"In the years prior to 1870," write Robert Gottlieb and Irene Wolt in Thinking Big, "Los Angeles was little more than a dusty cattle town full of saloons and violence. Shootings and stabbings were so common that the town averaged a murder a day. With a weak local government doing little to control the fighting and gambling, Los Angeles picked up a reputation as the toughest town in the country."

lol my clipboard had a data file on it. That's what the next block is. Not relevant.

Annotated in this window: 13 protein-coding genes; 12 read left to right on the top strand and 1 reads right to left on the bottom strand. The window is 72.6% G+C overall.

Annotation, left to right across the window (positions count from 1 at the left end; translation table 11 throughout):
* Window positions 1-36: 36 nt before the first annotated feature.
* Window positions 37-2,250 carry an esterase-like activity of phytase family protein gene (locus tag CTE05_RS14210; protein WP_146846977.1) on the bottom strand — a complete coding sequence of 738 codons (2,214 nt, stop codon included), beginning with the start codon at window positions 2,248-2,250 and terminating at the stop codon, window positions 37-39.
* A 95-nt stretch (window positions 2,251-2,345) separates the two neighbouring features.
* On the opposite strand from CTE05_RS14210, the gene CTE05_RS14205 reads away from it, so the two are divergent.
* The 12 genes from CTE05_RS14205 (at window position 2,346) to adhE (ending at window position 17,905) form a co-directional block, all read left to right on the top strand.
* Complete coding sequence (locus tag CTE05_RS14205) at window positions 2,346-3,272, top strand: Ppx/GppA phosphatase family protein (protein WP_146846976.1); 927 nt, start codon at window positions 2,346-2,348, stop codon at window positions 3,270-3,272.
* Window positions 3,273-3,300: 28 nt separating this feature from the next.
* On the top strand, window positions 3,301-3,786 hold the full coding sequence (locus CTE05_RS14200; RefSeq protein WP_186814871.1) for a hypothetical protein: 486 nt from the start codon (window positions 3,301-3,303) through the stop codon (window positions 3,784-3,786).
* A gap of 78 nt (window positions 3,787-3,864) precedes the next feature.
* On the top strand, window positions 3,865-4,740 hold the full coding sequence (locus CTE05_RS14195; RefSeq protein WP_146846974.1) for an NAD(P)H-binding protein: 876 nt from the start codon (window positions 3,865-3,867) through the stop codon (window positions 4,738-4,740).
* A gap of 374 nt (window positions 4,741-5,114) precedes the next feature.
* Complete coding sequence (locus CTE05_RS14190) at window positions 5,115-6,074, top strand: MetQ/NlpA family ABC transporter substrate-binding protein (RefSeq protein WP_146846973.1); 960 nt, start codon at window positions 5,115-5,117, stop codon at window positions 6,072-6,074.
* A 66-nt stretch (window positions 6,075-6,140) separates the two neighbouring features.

The Great Drought of 1864 decimated the cow population, forcing ranchers to sell their land. Along with the impending arrival of the transcontinental railroad, this spurred the first of several real estate booms, attracting men who would shape the city in an image of their choosing.